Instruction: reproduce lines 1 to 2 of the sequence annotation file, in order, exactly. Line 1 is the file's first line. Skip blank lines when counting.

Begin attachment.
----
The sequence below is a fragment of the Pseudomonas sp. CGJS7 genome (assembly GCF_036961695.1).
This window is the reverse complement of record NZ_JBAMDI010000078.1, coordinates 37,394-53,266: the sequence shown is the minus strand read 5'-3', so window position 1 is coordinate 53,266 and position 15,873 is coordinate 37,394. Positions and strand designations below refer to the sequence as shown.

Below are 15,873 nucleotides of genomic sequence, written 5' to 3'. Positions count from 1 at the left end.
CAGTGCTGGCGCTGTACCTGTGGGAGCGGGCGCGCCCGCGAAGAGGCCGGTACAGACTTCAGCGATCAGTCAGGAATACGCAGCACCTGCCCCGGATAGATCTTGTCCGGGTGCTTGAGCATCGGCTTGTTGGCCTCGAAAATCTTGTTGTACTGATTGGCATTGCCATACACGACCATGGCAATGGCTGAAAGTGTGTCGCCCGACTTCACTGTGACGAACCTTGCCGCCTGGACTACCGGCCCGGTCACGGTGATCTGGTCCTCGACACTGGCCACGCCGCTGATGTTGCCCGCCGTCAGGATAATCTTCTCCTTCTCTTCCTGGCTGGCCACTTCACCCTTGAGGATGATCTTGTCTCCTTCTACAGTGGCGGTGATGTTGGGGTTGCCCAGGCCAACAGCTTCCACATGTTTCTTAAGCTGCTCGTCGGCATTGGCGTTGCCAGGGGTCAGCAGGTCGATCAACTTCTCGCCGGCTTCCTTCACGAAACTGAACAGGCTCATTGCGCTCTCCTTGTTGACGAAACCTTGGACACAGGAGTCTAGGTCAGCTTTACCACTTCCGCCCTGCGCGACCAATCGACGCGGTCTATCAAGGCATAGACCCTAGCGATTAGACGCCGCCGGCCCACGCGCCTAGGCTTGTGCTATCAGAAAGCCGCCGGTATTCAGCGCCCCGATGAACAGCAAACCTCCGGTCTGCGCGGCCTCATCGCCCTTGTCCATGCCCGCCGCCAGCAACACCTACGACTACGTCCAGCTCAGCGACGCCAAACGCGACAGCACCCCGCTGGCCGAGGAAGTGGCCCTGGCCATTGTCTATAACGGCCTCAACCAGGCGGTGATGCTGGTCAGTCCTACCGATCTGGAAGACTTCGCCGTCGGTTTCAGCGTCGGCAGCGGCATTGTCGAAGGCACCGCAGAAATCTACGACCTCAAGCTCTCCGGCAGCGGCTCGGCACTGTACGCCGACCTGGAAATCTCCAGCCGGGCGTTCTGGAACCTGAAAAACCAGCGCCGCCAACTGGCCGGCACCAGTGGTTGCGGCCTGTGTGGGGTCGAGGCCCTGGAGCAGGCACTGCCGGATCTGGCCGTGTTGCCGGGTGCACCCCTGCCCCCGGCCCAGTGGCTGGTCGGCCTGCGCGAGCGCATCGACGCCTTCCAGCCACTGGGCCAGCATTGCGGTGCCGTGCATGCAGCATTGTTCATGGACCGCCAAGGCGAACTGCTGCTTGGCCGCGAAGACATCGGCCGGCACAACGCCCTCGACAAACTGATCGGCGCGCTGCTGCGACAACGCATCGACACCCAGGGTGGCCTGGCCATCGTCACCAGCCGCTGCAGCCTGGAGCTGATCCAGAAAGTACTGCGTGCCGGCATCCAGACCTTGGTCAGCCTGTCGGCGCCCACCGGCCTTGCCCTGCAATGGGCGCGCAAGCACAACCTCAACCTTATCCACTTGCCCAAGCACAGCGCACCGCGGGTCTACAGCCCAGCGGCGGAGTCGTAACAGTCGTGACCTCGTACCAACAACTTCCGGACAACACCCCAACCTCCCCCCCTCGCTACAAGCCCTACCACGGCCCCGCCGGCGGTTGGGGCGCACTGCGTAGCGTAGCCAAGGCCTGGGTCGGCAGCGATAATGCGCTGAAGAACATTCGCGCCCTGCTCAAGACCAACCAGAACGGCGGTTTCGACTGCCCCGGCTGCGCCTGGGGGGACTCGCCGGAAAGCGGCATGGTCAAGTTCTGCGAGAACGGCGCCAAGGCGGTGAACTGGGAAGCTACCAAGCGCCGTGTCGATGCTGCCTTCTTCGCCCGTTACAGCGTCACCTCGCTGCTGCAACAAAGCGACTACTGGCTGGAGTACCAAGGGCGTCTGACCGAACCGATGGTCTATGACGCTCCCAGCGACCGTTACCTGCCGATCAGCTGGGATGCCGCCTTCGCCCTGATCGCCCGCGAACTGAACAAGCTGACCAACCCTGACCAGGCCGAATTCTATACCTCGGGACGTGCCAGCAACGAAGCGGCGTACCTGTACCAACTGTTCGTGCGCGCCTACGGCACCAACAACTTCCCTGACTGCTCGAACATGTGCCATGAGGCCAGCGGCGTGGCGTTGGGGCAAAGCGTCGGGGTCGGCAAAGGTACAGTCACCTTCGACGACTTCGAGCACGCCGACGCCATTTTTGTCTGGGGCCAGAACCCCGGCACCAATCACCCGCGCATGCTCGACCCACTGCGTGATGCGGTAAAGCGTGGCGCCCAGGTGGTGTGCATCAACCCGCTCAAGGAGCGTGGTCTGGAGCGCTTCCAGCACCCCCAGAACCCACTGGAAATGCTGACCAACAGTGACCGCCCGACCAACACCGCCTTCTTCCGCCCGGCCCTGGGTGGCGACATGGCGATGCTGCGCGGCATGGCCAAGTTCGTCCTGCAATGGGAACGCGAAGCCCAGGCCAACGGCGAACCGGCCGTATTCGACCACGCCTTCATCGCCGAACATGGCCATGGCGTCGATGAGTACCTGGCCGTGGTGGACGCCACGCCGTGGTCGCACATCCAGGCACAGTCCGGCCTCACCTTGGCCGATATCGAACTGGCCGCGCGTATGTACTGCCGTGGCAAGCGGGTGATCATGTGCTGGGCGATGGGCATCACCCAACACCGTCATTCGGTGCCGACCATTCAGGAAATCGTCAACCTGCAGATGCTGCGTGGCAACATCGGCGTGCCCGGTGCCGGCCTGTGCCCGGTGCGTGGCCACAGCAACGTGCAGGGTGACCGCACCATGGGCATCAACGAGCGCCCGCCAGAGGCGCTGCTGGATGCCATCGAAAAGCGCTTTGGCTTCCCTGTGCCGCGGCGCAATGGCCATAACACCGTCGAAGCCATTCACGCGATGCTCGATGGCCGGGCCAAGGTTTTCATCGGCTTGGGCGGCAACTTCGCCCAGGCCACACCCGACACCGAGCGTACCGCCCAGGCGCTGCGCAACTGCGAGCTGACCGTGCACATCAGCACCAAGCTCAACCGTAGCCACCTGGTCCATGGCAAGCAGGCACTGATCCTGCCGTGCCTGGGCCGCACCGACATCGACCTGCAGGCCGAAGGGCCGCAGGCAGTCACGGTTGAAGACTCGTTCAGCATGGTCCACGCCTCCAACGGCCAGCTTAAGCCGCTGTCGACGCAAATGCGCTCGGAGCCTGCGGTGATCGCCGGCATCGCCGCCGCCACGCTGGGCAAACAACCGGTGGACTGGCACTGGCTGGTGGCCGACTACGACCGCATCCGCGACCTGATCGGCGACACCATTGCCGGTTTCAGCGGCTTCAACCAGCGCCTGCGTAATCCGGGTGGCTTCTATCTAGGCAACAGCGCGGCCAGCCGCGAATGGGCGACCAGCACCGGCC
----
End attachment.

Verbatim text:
The sequence below is a fragment of the Pseudomonas sp. CGJS7 genome (assembly GCF_036961695.1).
This window is the reverse complement of record NZ_JBAMDI010000078.1, coordinates 37,394-53,266: the sequence shown is the minus strand read 5'-3', so window position 1 is coordinate 53,266 and position 15,873 is coordinate 37,394. Positions and strand designations below refer to the sequence as shown.